When summer arrives in the Colorado high country, a curious natural phenomenon occurs on the east flank of 14,003-foot Mount of the Holy Cross. Winter snowpack recedes from exposed slopes but lingers in a deep couloir that runs up the mountain, then along an intersecting ledge about two-thirds of the way up. The result is a short-lived, cross-like apparition that in days gone by attracted religious pilgrims by the hundreds. Nowadays the peak and the surrounding wilderness that bears its name draw pilgrims of a different stripe.
With 26 peaks soaring above 13,000 feet and plenty of alpine lakes, crystalline streams, and lush glacial valleys, the Holy Cross Wilderness is about as close as you’ll come to finding heaven on earth. Deciding which of the 164 trail miles to hike can be tough, but one of the best routes, in my book, is the 28-mile Fall Creek-to-Cross Creek Trail loop around Mount of the Holy Cross. To accomplish it in one weekend you’ll really have to hoof it and take two cars for a shuttle. Park one at Cross Creek trailhead, then drive up to Halfmoon Campground and the Fall Creek trailhead. In summer you’ll likely share the first few miles of trail with dayhikers headed up Notch Mountain (13,237 feet) to catch the incomparable view of Mount of the Holy Cross.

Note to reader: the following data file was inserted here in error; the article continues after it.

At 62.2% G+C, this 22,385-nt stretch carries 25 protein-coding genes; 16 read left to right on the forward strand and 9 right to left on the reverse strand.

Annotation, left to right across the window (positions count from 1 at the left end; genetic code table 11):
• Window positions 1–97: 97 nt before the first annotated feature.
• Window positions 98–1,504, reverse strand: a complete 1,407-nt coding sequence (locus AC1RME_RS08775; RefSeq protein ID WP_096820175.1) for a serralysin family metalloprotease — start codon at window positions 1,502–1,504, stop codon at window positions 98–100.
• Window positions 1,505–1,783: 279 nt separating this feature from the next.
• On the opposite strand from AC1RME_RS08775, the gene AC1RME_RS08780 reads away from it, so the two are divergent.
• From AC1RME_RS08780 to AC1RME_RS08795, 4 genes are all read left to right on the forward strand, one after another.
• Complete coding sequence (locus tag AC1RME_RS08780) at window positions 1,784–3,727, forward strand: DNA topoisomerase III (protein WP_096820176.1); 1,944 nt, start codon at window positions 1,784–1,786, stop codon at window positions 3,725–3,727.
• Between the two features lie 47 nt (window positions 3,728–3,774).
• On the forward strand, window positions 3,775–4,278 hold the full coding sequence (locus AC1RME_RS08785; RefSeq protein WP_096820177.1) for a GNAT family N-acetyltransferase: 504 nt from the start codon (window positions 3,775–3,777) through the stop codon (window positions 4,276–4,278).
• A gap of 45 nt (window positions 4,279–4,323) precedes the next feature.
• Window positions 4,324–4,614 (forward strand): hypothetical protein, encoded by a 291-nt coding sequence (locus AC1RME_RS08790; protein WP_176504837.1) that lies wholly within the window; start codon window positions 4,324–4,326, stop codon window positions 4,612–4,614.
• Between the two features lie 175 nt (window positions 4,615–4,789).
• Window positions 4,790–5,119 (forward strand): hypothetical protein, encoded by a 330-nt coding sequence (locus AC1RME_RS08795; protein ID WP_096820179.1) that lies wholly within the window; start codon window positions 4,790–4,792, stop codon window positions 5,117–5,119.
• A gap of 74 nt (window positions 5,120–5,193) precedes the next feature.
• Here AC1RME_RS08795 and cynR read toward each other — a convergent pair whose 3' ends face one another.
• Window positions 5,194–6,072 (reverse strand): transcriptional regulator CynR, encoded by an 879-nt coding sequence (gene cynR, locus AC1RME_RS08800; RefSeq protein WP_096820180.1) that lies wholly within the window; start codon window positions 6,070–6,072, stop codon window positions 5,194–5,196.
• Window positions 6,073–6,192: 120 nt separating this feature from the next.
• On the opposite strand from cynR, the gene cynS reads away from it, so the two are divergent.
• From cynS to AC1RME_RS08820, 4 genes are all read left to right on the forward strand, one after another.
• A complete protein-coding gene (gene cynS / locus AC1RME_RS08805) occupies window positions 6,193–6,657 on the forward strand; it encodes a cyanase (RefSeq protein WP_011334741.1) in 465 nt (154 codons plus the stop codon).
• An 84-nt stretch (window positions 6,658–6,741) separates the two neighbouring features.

As you continue along Fall Creek Trail, the crowds begin to thin. After passing Lake Constantine, you’ll rise above timberline on the march to 12,600-foot Fall Creek Pass, one of Colorado’s highest and most scenic passes.
The trail descends steeply past the Seven Sisters Lakes, a chain of pools stair-stepping into French Creek, to the ruins of the old mining town of Holy Cross City. Enjoy the relatively flat terrain because you’ll soon be climbing again, this time to Fancy Pass (12,350 feet). The pass is barely half way through the loop, but rest easy because the hard stuff is behind you. It’s all downhill from here as you follow Cross Creek through a beautiful, glacier-carved valley to the Cross Creek trailhead and your waiting car. You remembered the keys, didn’t you?